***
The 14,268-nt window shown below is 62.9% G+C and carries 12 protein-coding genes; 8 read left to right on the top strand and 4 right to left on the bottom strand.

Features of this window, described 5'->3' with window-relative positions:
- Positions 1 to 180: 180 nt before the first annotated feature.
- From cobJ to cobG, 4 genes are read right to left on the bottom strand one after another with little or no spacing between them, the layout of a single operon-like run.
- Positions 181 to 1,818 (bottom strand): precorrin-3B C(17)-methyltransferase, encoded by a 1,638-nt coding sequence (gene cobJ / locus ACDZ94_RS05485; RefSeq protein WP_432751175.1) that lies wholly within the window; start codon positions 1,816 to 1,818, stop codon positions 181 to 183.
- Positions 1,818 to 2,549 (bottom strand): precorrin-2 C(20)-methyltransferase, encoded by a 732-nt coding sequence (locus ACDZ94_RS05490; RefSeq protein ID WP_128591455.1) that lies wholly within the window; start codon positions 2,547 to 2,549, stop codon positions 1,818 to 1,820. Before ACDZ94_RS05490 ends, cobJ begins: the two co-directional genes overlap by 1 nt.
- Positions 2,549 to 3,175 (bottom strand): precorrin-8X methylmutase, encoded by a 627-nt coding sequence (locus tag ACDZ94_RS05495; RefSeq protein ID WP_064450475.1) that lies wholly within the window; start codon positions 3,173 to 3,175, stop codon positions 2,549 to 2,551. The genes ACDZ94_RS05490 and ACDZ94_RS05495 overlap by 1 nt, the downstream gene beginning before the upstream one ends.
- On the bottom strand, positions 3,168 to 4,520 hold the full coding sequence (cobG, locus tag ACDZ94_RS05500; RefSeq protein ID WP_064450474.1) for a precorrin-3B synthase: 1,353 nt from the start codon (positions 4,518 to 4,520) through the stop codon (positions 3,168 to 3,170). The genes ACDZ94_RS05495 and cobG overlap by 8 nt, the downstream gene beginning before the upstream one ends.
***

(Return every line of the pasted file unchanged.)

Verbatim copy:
The 14,268-nt window shown below is 62.9% G+C and carries 12 protein-coding genes; 8 read left to right on the top strand and 4 right to left on the bottom strand.

Features of this window, described 5'->3' with window-relative positions:
- Positions 1 to 180: 180 nt before the first annotated feature.
- From cobJ to cobG, 4 genes are read right to left on the bottom strand one after another with little or no spacing between them, the layout of a single operon-like run.
- Positions 181 to 1,818 (bottom strand): precorrin-3B C(17)-methyltransferase, encoded by a 1,638-nt coding sequence (gene cobJ / locus ACDZ94_RS05485; RefSeq protein WP_432751175.1) that lies wholly within the window; start codon positions 1,816 to 1,818, stop codon positions 181 to 183.
- Positions 1,818 to 2,549 (bottom strand): precorrin-2 C(20)-methyltransferase, encoded by a 732-nt coding sequence (locus ACDZ94_RS05490; RefSeq protein ID WP_128591455.1) that lies wholly within the window; start codon positions 2,547 to 2,549, stop codon positions 1,818 to 1,820. Before ACDZ94_RS05490 ends, cobJ begins: the two co-directional genes overlap by 1 nt.
- Positions 2,549 to 3,175 (bottom strand): precorrin-8X methylmutase, encoded by a 627-nt coding sequence (locus tag ACDZ94_RS05495; RefSeq protein ID WP_064450475.1) that lies wholly within the window; start codon positions 3,173 to 3,175, stop codon positions 2,549 to 2,551. The genes ACDZ94_RS05490 and ACDZ94_RS05495 overlap by 1 nt, the downstream gene beginning before the upstream one ends.
- On the bottom strand, positions 3,168 to 4,520 hold the full coding sequence (cobG, locus tag ACDZ94_RS05500; RefSeq protein ID WP_064450474.1) for a precorrin-3B synthase: 1,353 nt from the start codon (positions 4,518 to 4,520) through the stop codon (positions 3,168 to 3,170). The genes ACDZ94_RS05495 and cobG overlap by 8 nt, the downstream gene beginning before the upstream one ends.